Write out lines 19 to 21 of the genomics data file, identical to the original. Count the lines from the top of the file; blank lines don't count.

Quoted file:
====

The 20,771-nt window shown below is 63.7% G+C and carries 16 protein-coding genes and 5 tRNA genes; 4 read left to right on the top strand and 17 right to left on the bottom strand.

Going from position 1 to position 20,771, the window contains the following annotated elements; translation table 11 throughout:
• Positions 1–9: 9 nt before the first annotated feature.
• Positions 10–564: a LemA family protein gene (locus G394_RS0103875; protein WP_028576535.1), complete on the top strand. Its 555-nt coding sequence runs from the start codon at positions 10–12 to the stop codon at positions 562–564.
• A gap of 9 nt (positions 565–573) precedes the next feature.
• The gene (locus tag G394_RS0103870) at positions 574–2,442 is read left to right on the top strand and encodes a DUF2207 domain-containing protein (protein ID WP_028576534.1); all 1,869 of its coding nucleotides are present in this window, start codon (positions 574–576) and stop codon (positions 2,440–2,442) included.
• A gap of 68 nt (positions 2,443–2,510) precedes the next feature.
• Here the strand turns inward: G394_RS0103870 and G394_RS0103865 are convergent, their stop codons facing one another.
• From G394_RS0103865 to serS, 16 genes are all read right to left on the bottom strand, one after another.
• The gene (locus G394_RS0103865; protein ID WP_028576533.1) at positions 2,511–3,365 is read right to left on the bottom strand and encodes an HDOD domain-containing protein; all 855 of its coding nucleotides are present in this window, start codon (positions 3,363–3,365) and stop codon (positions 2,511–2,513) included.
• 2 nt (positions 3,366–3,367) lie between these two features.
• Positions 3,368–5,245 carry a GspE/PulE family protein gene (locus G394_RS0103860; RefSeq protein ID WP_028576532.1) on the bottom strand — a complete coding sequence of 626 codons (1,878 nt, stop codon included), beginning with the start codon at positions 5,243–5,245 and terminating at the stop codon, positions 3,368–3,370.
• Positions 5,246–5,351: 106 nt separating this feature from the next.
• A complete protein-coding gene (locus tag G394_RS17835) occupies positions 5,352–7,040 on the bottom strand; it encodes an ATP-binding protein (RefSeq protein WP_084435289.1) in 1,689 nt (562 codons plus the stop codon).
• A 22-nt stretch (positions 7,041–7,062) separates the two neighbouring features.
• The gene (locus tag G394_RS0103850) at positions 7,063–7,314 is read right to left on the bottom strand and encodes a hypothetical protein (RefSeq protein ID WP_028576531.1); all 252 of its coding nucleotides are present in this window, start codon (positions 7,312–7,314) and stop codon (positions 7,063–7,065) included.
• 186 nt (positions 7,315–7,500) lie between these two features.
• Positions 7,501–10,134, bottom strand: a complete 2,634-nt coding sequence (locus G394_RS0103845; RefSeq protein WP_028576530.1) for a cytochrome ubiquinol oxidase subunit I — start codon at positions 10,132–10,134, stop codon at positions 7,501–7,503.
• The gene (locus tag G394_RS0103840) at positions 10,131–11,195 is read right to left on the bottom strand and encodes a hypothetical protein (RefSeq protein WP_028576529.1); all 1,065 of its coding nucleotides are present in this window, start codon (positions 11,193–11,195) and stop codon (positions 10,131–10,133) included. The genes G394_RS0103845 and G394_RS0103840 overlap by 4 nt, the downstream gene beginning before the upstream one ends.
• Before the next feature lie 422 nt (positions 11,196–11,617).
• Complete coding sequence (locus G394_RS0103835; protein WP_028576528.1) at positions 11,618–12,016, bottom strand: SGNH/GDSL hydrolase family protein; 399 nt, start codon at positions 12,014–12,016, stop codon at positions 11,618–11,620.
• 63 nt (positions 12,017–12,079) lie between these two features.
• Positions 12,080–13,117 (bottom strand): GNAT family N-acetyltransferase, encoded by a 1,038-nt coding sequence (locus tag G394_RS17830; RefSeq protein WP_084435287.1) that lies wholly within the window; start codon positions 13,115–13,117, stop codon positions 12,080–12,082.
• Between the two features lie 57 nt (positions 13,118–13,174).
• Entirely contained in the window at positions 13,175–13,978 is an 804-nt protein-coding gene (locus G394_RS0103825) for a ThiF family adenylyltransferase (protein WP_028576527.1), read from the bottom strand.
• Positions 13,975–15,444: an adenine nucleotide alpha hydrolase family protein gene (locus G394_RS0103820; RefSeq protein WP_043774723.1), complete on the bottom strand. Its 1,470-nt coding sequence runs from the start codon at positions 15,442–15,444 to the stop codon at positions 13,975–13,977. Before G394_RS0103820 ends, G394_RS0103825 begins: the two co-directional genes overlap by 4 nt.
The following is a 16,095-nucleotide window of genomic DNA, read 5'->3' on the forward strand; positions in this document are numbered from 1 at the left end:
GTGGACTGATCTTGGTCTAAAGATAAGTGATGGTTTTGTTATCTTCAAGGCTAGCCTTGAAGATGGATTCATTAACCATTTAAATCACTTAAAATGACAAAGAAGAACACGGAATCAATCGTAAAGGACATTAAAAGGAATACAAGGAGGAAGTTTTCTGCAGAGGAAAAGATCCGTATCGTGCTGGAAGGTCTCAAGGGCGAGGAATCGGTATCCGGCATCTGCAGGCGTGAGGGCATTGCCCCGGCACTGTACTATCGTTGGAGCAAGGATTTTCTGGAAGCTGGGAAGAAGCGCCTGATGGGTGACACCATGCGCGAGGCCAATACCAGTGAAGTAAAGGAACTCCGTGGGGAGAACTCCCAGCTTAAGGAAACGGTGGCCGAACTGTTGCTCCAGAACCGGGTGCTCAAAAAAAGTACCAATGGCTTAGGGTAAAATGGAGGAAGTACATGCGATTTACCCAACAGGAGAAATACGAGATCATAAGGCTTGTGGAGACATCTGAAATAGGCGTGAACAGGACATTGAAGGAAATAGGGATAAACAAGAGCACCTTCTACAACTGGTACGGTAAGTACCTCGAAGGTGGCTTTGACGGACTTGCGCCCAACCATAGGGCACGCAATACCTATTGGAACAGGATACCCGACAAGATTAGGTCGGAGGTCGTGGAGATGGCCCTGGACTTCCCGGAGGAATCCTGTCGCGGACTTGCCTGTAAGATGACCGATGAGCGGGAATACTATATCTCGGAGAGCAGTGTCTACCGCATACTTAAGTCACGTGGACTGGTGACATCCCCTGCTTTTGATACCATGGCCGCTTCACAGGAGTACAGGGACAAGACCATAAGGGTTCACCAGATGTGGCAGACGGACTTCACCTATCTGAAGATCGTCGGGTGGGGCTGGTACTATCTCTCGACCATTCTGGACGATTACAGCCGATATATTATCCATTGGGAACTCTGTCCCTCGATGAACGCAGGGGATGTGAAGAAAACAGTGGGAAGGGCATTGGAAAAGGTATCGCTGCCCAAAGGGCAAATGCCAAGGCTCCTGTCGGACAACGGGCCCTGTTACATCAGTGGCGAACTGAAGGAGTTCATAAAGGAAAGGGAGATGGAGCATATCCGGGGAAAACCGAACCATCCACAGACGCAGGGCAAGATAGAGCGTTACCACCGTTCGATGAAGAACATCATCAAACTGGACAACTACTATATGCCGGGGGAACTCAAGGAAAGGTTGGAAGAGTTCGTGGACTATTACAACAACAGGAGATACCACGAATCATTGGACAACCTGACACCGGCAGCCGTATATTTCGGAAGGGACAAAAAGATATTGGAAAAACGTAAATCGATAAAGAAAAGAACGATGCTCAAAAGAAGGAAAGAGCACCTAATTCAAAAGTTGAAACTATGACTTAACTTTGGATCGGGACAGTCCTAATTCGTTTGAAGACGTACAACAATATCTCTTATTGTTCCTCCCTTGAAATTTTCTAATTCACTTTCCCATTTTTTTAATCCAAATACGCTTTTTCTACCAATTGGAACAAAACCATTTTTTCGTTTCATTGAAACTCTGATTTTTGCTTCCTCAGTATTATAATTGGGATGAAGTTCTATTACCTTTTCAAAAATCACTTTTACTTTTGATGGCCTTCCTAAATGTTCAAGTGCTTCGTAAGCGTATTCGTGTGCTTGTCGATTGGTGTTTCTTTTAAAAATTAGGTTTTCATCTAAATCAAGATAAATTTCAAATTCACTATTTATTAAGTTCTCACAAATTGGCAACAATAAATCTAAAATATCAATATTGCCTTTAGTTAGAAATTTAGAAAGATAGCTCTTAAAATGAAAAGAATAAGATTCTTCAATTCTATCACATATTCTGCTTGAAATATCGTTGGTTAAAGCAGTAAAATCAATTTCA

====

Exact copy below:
• The gene (locus tag G394_RS0103840) at positions 10,131–11,195 is read right to left on the bottom strand and encodes a hypothetical protein (RefSeq protein WP_028576529.1); all 1,065 of its coding nucleotides are present in this window, start codon (positions 11,193–11,195) and stop codon (positions 10,131–10,133) included. The genes G394_RS0103845 and G394_RS0103840 overlap by 4 nt, the downstream gene beginning before the upstream one ends.
• Before the next feature lie 422 nt (positions 11,196–11,617).
• Complete coding sequence (locus G394_RS0103835; protein WP_028576528.1) at positions 11,618–12,016, bottom strand: SGNH/GDSL hydrolase family protein; 399 nt, start codon at positions 12,014–12,016, stop codon at positions 11,618–11,620.